Perhaps the most important biblical text on this subject is 1 Corinthians 2:14-3:3. While this passage spans sections of two chapters, the chapter division does not introduce a change of subject. In this way it is like the teaching on separation in 2 Corinthians 6:14-7:1, where 7:1 is the conclusion to Paul’s statement in 6:14-18. Here, 1 Corinthians 2:14 begins a thought that continues into the next chapter. The connection is shown in two ways.
First, the kago of 3:1 indicates a close connection. The word kago is a compound word formed from kai (and) and ego (I). According to Kermit Titrud (“The Function of Kai in the Greek New Testament”), kai, when compared with other conjoining particles, performs the function of union. It informs the reader that the following is to be closely united with the preceding.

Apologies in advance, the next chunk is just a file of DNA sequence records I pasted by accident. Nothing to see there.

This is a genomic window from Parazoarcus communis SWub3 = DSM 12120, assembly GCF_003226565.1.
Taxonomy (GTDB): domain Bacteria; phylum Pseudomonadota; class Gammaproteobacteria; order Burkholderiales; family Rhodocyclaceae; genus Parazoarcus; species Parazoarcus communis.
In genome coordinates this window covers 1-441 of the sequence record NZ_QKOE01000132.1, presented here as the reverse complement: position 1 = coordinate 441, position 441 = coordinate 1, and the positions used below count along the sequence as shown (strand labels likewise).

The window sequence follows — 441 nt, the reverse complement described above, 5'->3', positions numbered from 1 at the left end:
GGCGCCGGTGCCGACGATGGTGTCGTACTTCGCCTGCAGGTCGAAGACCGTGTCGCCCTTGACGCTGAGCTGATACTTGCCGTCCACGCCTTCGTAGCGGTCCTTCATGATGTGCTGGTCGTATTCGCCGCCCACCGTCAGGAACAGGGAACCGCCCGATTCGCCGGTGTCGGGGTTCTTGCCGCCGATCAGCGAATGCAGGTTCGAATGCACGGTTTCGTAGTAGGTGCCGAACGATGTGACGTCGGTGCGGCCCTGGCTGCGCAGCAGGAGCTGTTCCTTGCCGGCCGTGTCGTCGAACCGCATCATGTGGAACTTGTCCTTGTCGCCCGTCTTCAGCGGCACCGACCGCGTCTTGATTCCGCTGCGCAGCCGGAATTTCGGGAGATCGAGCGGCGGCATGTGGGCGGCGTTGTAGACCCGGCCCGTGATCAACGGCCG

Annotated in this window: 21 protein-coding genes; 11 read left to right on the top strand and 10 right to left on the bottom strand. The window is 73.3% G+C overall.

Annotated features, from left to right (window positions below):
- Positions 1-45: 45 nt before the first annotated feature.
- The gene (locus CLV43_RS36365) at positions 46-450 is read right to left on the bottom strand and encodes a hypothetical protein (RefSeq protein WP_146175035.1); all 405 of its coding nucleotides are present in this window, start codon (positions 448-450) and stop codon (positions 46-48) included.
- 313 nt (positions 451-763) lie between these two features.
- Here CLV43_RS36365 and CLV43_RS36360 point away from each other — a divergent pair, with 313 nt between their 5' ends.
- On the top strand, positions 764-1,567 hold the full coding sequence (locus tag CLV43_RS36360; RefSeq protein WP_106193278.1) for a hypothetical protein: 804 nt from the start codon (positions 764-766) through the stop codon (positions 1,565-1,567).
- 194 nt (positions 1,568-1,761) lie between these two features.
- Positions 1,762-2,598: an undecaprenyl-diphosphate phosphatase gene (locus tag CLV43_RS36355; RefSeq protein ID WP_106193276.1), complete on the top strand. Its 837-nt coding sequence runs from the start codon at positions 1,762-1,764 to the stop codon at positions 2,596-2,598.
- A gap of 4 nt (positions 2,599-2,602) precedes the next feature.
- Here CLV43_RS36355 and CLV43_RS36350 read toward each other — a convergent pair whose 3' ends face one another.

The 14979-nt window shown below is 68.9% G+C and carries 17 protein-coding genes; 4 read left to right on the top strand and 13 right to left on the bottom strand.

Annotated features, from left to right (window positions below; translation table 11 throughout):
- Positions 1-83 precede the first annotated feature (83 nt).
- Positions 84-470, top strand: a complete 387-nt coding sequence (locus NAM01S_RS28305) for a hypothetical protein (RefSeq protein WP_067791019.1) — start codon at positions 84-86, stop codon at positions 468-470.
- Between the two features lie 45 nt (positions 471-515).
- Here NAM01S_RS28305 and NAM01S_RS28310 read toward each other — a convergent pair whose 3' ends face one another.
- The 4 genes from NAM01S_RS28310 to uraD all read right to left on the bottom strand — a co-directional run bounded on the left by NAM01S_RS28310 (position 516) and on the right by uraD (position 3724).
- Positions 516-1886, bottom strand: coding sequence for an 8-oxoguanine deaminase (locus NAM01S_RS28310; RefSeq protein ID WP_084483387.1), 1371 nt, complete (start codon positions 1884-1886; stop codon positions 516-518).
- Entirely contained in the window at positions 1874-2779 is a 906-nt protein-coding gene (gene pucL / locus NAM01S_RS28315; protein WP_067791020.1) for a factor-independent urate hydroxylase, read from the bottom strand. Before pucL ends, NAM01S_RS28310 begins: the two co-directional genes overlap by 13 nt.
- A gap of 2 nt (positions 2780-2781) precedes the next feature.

Second, the two passages are connected by the use of the adjective spiritual, which occurs in both 2:15 and 3:1. Since the two occurrences appear in the same context, only a poor hermeneutic would suggest that they have different senses. Whatever spiritual means in 2:15 is what it must mean in 3:1, and vice versa. If the word speaks of a state or condition in 2:15, then it must speak of a state or condition in 3:1.
Here is the nub of the problem: in 3:1 Paul states clearly that he could not speak to the Corinthians as spiritual, but as carnal or fleshly. Even Reformed interpreters admit that the word natural in 2:14 and the word spiritual in 2:15 speak of different states or conditions. If so, then the word carnal or fleshly in 3:1 must also speak of a state or condition.